During the unrest in Mango last November a new Chief Canton was named (among other political leaders that were replaced) in hopes of calming the situation. Today was the day that he was officially presented. The festivities included traditional dances and speeches. We did have to take a break to let the rain pass by. I left my reserved seating during the storm and chose to watch from the second floor balcony of the school next door as my seat was under the large tarps that pretty much just gathered large pools of water until the weight became too much and the tarps would break free from their frames covering anyone below.
After the event was over I was invited to a meal with some other city leaders at the Préfet’s house and after the meal I went by the Chief Canton’s house to greet him and wish him well. What I thought would be a couple of hour event ended up taking most of my day but I found myself surprised to be enjoying the opportunity to be a part of this event. I’m thankful for the love God has given us for this town and these people. Life can be busy, hectic, difficult, and sad here but we are blessed to be a part of this town and these people.
Model home Mango style…
Today I took time while running errands to drop by and see the new home of one of our nurses. It was a pleasure to see the progress and pray with him that God would bless his family and new home. He hopes to move into this house in two weeks after the electricity is connected. Many of our nurses and other employees are in the process of buying property and building a small home now that they have a consistent paycheck.
The past few weeks Melissa has been the doctor on-call for Saturday to Sunday so we’ve not been able to take our Saturday post-breakfast moto ride. But today the schedules aligned and we had someone willing to watch the boys so that we got out and despite running into heavy rain part of the way, we did a big loop we enjoy that took us to the villages of Sadori, Padori, Faré, and Faréo among others. We spend so much time at the hospital that it’s nice to get out into the villages to see life and the change of seasons.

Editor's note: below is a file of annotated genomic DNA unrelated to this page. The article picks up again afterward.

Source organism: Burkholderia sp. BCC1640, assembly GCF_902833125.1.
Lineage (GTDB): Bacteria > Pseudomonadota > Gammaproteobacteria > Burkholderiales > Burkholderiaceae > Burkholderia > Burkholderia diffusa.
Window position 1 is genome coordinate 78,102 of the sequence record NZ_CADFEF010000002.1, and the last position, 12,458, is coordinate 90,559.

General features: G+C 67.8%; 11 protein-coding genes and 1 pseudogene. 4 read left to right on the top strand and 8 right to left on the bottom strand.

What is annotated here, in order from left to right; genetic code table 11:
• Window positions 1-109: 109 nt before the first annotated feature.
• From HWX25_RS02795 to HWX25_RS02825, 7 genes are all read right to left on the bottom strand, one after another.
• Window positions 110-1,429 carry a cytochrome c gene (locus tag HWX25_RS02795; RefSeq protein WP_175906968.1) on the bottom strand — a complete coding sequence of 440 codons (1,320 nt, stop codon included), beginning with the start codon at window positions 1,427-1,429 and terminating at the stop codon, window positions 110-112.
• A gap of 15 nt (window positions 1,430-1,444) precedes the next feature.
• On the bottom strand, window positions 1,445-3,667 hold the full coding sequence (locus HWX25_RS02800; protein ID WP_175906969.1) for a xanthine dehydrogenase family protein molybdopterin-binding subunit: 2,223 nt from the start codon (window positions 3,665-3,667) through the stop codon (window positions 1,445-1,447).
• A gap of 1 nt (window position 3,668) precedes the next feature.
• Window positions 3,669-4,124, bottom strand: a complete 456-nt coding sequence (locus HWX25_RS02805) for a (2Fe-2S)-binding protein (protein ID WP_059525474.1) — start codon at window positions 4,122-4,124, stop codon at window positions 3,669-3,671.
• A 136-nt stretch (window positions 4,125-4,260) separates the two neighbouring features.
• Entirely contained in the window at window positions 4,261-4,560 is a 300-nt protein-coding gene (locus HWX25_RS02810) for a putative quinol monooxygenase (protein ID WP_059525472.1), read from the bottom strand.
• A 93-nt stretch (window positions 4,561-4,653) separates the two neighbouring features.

As we were leaving the hospital, we stopped to try to sort out a situation. This older gentleman had traveled hours to arrive at the hospital this week and be seen. He hadn’t come with much money and after being seen he purchased the medicines he needed and lost the rest of his money. While most people arrive at the hospital with someone, he was alone, didn’t know anyone, had no money, and seemed to have a hard time processing his situation. In this photo Melissa is sorting through is medicine to see if he’s taking the proper pills. Together with one of the hospital chaplains and a security guard a plan came together for the guard to keep some money and make sure he ate and took his medicine until Monday or Tuesday when one of the taxi drivers we trust heads in the direction this man came from so that we can send him back to his village. It’s situations like this where I thank God for the people he called to work here. This situation was only know and solved because of the diligent work of a kind guard and a chaplain willing to come in on a Saturday to try to talk with this patient in his language and show him God’s kindness.